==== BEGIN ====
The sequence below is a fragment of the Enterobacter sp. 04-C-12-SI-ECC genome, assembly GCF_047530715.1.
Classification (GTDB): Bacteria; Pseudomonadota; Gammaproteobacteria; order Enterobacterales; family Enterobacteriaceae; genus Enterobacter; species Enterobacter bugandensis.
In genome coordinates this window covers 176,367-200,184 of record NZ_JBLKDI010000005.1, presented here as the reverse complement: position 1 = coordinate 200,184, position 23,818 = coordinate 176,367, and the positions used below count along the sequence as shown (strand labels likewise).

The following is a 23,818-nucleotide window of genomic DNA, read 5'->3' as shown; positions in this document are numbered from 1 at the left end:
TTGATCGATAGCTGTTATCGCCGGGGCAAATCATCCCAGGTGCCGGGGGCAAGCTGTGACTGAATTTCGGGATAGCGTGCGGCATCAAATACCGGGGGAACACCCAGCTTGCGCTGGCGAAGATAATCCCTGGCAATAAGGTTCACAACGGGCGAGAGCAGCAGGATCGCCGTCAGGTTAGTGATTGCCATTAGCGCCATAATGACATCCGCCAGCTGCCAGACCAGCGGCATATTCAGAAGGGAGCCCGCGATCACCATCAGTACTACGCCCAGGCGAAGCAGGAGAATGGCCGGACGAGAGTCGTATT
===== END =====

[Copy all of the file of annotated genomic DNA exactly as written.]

The sequence below is a fragment of the Enterobacter sp. 04-C-12-SI-ECC genome, assembly GCF_047530715.1.
Classification (GTDB): Bacteria; Pseudomonadota; Gammaproteobacteria; order Enterobacterales; family Enterobacteriaceae; genus Enterobacter; species Enterobacter bugandensis.
In genome coordinates this window covers 176,367-200,184 of record NZ_JBLKDI010000005.1, presented here as the reverse complement: position 1 = coordinate 200,184, position 23,818 = coordinate 176,367, and the positions used below count along the sequence as shown (strand labels likewise).

The following is a 23,818-nucleotide window of genomic DNA, read 5'->3' as shown; positions in this document are numbered from 1 at the left end:
TTGATCGATAGCTGTTATCGCCGGGGCAAATCATCCCAGGTGCCGGGGGCAAGCTGTGACTGAATTTCGGGATAGCGTGCGGCATCAAATACCGGGGGAACACCCAGCTTGCGCTGGCGAAGATAATCCCTGGCAATAAGGTTCACAACGGGCGAGAGCAGCAGGATCGCCGTCAGGTTAGTGATTGCCATTAGCGCCATAATGACATCCGCCAGCTGCCAGACCAGCGGCATATTCAGAAGGGAGCCCGCGATCACCATCAGTACTACGCCCAGGCGAAGCAGGAGAATGGCCGGACGAGAGTCGTATT